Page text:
Quotulatiousness

October 7, 2010

The sad tale of the used book hunter

Filed under: Economics, Media — Tags: , , — Nicholas Russon @ 00:04

By way of Walter Olson’s Twitter feed, a story of real life arbitrage — the Confessions of a Used Book Salesman:

I make a living buying and selling used books. I browse the racks of thrift stores and library book sales using an electronic bar-code scanner. I push the button, a red laser hops about, and an LCD screen lights up with the resale values. It feels like being God in his own tiny recreational casino; my judgments are sure and simple, and I always win because I have foreknowledge of all bad bets. The software I use tells me the going price, on Amazon Marketplace, of the title I just scanned, along with the all-important sales rank, so I know the book’s prospects immediately. I turn a profit every time.

I’m pretty sure I first heard about the practice of shopping for books with laser scanners in a story on NPR, which, as I recall it, disparaged their use as classless. And, really, it is precisely this. The book merchant of the high-cultural imagination is a literate compleat and serves the literate. He doesn’t need a scanner, because he knows more than the scanner knows. I fill a different niche — I deal in collectible or meaningful books only by accident. I’m not deep, but I am broad. My customer is anyone who needs a book that I happen to find and can make money from.

My economics side says this is a good thing: connecting buyers with their desired purchases. My bibliophile side says this is somehow morally wrong . . . or if not precisely wrong, then tainted or shady. I’m not sure how to reconcile my feelings.

2 Comments

  1. Quotulatiousness’ Rule of Used Book Buying: “Free markets for me, but not for thee”

    – or –

    It’s OK when I score a rare book that I have always wanted for a good or even the-guy-did-not-know-what-he-had price, but it’s not fair that the seller should have this unfair advantage of, you know, actually knowing the going rate of a book that he wants to sell me.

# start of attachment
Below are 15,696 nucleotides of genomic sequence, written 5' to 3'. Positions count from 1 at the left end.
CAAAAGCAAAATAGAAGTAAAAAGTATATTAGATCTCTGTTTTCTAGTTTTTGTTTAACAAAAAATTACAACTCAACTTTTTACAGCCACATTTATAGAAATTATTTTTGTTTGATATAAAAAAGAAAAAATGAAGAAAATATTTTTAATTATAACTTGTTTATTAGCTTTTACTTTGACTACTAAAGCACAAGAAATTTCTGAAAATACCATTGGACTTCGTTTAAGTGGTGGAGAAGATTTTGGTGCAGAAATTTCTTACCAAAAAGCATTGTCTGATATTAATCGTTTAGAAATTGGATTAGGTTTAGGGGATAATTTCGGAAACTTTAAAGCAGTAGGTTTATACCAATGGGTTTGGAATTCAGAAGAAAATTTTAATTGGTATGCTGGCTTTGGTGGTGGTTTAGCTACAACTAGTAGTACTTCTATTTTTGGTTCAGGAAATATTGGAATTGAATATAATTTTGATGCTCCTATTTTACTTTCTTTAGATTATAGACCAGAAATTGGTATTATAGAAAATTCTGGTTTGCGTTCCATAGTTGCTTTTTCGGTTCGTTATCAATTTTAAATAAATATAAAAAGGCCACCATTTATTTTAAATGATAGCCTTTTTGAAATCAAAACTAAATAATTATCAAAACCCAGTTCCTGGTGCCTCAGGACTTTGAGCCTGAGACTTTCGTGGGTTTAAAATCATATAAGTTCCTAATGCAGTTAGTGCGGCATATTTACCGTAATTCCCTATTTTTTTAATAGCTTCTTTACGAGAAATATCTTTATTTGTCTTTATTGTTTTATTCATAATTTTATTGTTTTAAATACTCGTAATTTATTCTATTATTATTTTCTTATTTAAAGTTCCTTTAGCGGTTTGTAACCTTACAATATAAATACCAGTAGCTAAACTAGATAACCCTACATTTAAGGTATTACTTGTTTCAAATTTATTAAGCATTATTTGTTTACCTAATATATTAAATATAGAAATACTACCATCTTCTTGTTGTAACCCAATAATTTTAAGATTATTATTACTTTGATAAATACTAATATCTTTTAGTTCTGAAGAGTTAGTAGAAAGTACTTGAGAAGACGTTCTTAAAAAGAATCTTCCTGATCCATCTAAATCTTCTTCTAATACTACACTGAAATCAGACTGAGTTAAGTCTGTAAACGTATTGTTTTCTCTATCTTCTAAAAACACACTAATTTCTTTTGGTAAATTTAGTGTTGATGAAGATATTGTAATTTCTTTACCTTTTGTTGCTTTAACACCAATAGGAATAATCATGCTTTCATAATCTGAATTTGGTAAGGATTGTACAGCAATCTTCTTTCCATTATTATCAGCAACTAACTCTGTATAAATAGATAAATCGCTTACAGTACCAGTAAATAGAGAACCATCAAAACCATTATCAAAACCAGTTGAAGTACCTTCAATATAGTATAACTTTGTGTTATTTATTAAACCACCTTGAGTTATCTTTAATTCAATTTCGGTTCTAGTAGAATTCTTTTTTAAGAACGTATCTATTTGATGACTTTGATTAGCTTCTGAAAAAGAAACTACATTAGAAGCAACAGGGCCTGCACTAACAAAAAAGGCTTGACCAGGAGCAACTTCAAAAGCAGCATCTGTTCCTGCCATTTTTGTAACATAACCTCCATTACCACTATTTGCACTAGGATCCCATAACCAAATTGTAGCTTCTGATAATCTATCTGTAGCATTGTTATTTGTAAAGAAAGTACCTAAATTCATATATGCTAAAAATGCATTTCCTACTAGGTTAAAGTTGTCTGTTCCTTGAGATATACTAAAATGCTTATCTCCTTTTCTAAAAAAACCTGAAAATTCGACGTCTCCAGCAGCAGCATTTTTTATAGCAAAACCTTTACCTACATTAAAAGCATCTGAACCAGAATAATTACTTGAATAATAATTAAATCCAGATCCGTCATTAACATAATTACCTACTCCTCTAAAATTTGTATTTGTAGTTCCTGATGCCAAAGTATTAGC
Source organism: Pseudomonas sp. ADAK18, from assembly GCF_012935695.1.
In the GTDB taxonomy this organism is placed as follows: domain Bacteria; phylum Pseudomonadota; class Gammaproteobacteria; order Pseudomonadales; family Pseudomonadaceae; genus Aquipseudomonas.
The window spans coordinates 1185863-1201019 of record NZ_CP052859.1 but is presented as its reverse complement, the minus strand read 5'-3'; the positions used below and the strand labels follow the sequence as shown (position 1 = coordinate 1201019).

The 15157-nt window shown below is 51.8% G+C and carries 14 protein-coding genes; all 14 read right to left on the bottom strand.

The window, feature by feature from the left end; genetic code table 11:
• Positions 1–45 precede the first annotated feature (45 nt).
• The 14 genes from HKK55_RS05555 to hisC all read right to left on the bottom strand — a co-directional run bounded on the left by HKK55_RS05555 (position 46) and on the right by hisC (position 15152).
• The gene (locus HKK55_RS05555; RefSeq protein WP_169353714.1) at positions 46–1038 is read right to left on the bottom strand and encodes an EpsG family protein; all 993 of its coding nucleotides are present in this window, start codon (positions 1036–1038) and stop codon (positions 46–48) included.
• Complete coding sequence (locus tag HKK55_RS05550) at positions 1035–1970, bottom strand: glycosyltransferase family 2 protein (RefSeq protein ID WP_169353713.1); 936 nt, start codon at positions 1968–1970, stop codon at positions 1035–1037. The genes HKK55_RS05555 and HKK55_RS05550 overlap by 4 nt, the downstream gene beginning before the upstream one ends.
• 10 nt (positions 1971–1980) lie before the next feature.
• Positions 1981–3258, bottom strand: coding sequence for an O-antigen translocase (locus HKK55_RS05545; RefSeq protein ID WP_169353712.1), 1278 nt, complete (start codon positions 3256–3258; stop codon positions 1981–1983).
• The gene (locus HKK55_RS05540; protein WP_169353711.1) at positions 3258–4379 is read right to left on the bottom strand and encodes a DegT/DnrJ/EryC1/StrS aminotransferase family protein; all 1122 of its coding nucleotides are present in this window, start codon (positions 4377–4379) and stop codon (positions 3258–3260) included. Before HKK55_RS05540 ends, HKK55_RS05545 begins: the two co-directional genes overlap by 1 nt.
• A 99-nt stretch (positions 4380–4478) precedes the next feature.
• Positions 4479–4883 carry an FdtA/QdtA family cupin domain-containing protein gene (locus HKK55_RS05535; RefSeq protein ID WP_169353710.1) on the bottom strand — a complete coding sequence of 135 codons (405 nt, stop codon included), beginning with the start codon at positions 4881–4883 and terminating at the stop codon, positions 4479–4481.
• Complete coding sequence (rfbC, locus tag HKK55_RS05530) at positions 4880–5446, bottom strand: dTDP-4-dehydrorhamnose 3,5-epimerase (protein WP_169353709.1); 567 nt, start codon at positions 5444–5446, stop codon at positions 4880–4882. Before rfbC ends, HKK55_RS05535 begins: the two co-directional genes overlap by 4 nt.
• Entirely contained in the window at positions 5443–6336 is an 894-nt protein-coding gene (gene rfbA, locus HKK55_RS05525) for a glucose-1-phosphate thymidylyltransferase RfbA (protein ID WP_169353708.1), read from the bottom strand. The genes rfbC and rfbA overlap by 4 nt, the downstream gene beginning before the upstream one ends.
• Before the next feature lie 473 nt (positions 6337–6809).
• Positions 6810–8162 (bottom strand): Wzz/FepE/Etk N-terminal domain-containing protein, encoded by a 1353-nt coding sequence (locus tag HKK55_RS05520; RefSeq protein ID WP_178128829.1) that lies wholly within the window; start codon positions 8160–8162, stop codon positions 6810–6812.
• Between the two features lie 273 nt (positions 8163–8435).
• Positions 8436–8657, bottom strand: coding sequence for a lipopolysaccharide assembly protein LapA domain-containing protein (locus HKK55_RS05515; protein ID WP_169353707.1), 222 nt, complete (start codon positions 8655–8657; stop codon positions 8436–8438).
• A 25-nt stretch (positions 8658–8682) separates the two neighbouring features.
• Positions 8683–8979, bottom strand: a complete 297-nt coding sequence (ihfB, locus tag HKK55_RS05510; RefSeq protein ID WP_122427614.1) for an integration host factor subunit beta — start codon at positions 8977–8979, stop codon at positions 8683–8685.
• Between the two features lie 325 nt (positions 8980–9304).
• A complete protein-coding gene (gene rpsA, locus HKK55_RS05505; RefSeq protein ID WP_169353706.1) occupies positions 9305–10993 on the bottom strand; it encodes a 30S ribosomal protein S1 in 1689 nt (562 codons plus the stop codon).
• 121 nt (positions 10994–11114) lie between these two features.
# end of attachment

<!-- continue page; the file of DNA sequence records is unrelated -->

And besides — if you’re talking about books with UPC codes, then by definition you’re talking about trash. What sort of self-respecting purveyor of literary antiquities would have anything in his shop with a UPC code on it?

    Stick with your economics side — it is the way and the light. Bibliophilia is the path to the dark side. Bibliophilia leads to a shortage of shelf space. A shortage of shelf space leads to IKEA Billy bookshelves. IKEA Billy bookshelves lead to suffering.

    Comment by Lickmuffin — October 7, 2010 @ 10:21

  2. Quotulatiousness’ Rule of Used Book Buying: “Free markets for me, but not for thee”

    I fail to see a problem with this . . .

    Bibliophilia leads to a shortage of shelf space. A shortage of shelf space leads to IKEA Billy bookshelves. IKEA Billy bookshelves lead to suffering.

    But if I’d just caved in and bought IKEA Billy bookshelves, I wouldn’t be covered in all the wood dust from my power sander right now. Seriously, six book cases plus plywood backs, plus adjustable shelves means a hell of a lot of sanding. Even with two (TWO!) random-orbit sanders in operation, it’s still a tedious job. Especially when you have to start with 80 grit for the hardwood, then go to 150 grit, then 180 grit.

    Comment by Nicholas — October 7, 2010 @ 13:55

RSS feed for comments on this post.

Sorry, the comment form is closed at this time.

« « Follow up: burning the free market for government failure| Isn’t this a barbaric practice for a free society? » »

Powered by WordPress